If you can maintain your stroke technique, I can envision that one could become much stronger in specific muscles associated with effective propulsion. The key is to maintain technique (in a nutshell - early vertical forearm) which use the minor shoulder muscles - which unfortunately are among the first to become injured (rotator cuff related).
The training effect is simply incredible - it is incredibly painful if you are trying to swim fast - as Linc recommends all out 25 yard sprint kicks. Because of his shoulder issues, he does not swim with the parachute. But I have tried swimming and kicking - and it is very difficult.
You can do flip turns, but it is not very smooth operations. I think that sets of 10 x 25 would be sufficient to leave even the strongest swimmer gasping.
I would improve this product by making the diameter of the parachute adjustable. Alternatively, I would drill little holes into the parachute - much like swim paddles - How many people remember the first swim paddles? They were made from plexiglass and were a flat, solid rectangle with surgical tubing. Paddles have really changed.
Anyway, I like the idea of modifying the parachute - replacing the parachute material with either a mesh and making the diameter adjustable.
BTW, Kiefer sells the chute for $18 plus.
My training has suddenly been given a huge super charge.
Laura Hernandez came back to Las Cruces for a wedding and for Christmas with her family. She recently earned her Ph.D. in Animal Physiology from Arizona and is currently on faculty - research position at the Cincinnati School of Medicine. She is a top rated masters IM swimmer which is a huge achievement given four knee operations that has left her with no left kneecap.
When she was working on her masters at NMSU, we started to train together at the frozen hour. She was an outstanding age group and college talent from El Paso as well as a very dedicated grad student. And she loves to train - as she says, "If I don't swim, I get really cranky". We gotta get those workout induced endorphins.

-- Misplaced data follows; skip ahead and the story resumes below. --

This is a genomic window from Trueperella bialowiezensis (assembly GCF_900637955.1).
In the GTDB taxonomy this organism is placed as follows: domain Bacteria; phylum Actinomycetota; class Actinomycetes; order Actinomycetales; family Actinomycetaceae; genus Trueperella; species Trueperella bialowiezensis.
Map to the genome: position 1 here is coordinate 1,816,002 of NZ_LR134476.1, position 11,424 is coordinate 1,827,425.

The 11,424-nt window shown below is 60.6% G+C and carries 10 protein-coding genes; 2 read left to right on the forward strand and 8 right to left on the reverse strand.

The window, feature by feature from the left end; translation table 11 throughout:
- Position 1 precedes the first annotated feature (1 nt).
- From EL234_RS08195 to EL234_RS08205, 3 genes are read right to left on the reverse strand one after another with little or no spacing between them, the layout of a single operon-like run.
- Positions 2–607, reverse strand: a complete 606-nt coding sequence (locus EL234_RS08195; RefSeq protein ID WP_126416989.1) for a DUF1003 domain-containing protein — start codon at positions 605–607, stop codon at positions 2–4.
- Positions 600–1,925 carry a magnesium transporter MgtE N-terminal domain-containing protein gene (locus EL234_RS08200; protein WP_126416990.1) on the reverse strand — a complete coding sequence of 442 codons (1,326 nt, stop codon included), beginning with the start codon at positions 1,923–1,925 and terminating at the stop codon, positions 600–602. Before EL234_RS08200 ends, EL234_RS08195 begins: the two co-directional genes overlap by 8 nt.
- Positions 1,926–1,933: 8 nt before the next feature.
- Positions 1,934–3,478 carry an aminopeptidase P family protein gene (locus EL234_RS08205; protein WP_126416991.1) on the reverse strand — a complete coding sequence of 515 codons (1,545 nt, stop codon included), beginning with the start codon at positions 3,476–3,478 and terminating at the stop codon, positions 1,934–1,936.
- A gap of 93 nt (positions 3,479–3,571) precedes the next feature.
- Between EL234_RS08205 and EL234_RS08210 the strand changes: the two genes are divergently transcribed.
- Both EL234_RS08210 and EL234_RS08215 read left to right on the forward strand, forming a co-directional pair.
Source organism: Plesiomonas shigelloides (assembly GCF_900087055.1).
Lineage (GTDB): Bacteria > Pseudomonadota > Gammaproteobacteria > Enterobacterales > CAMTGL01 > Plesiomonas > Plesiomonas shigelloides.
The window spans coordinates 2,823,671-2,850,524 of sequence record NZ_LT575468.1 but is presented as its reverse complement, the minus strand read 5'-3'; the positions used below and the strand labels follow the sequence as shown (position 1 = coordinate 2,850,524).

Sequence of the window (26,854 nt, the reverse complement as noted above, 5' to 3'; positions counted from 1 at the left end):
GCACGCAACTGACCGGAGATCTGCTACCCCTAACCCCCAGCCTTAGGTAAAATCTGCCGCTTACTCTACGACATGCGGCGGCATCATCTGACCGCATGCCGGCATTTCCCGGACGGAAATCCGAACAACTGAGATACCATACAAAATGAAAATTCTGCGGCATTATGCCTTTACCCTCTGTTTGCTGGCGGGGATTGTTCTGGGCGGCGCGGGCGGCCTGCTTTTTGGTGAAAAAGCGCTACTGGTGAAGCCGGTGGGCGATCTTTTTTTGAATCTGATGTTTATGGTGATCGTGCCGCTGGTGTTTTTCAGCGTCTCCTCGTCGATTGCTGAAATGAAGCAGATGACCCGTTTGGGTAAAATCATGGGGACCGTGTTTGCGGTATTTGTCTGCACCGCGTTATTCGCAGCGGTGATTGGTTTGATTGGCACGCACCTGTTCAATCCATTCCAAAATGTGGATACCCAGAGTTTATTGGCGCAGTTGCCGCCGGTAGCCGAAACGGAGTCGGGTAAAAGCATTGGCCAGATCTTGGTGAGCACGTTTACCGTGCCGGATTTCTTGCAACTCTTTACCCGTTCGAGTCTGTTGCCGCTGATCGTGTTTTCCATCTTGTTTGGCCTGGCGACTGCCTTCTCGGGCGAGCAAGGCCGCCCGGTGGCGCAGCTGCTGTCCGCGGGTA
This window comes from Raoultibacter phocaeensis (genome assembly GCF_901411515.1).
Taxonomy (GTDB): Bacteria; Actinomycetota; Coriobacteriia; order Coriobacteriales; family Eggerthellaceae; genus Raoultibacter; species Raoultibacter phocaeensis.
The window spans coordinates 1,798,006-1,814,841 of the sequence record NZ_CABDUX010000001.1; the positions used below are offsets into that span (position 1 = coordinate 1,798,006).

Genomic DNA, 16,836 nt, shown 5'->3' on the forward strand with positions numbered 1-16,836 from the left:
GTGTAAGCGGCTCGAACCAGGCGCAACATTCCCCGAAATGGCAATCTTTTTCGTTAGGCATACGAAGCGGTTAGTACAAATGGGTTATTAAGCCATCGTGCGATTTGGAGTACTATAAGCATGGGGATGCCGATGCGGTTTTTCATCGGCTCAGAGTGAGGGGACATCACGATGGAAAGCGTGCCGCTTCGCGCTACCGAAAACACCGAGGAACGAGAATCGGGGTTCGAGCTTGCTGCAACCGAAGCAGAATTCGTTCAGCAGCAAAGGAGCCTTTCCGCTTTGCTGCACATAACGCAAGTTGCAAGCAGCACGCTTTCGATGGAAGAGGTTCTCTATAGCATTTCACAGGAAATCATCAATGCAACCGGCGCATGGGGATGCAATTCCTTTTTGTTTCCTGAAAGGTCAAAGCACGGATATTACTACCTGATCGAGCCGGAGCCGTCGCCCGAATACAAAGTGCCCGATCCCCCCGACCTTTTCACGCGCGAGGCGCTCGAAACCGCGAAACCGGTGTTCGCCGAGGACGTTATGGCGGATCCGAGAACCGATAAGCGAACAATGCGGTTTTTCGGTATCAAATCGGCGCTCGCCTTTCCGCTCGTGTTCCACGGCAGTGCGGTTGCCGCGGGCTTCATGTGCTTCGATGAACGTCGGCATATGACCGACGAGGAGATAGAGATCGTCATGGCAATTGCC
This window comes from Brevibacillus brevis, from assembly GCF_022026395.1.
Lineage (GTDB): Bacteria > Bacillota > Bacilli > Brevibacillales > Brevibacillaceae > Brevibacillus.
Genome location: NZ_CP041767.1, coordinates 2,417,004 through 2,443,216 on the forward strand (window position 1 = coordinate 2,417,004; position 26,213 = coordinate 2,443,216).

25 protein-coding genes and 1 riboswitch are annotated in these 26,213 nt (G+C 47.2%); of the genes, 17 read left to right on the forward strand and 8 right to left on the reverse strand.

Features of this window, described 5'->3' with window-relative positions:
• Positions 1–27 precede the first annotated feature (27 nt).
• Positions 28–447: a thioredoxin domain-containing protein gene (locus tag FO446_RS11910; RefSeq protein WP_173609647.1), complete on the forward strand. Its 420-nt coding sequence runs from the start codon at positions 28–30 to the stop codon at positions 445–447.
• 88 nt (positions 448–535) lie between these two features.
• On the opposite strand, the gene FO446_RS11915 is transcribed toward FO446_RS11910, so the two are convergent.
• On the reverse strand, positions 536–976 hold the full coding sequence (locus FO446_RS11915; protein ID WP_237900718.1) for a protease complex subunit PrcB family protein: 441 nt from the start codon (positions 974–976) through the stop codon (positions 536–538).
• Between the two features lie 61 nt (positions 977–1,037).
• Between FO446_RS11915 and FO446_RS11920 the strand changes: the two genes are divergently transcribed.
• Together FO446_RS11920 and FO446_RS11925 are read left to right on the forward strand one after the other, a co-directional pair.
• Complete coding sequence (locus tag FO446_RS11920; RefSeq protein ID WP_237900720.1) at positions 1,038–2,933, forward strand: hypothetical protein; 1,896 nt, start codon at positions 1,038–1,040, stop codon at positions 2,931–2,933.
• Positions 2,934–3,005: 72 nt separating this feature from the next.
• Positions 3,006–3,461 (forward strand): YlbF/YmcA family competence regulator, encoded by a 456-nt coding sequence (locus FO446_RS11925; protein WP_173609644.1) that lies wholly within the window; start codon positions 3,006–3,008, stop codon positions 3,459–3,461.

Laura and I had great grudge sets in the past and now that she is back, we are back in the pool racing each other again. I usually don't push myself this hard and I usually have longer rest intervals. Talk about getting that heart rate elevated!! What is also fun is the last turn on the last length of a grudge set. Many times, we push off at the same time and are rotated so that can look into each others eyes. And we are both thinking the same thing - gotta kick some ass!! I'd like to say that I hit the wall first, but its probably the delirum induced by an all out blast.
Laura tells me that it is really hard to find a decent pool in her area that matches her work schedule. The only pool is a super heated bathtub that is open a few days of the week, so she has taken up spinning. I guess it really help her, because she swam well in Austin. But she really misses the good old days swimming at NMSU and Arizona.
Laura swam for Ford Tucson and we both know many of the same people: Jim Stites, Bob DiTolla and Scott Shake. So if you guys ever read this, both Laura and I say "Happy Holidays". And Bob - if Laura had not told me you are an ME Ph.D., I never would have known - we have to talk shop sometime (after you finish your favorite race - the 200 fly). And Scott - Laura gave the low down on your crazy training. I am impressed. Thank goodness I age up this year.
So one very unexpected Holiday present is getting to swim with an old friend - something you can't get from Walmart!
First, my sincere wishes to all swimmers for a safe and fun holiday season.
I'm officially off work for the rest of the year and will be back in the office on January 5th! After 27 years with the Army Research Labs, I've reached the age where I'm almost out to pasture and have the "use or lose" leave to prove it.
I'm planning to use the time off to do a couple of things. First, I want to reflect back on the past year and think about both the good things and the things that I know I should improve upon. Second, I'll use the time to make plans for the upcoming year.
I've organized a big holiday swim for the end of the year. It's called "Los Rapidos" for historical reasons, although it is anything but speedy. The set is 109 x 100 yards on 1:45. I really dislike the set, but a lot of people like to do this crazy cult swim, so I reserved 4 hours of pool time. I've invited all of the local kids teams and the high school team to participate. Fortunately, I've asked a friend to organize the counting. I did it one year and screwed up which caused a lot of complaining.
As far as swimming plans go, because I've hit that magically FINA age group change, I'm taking a hard look at the Canadian SCM Nats (rather than Clovis) and Indy (LCM Nats).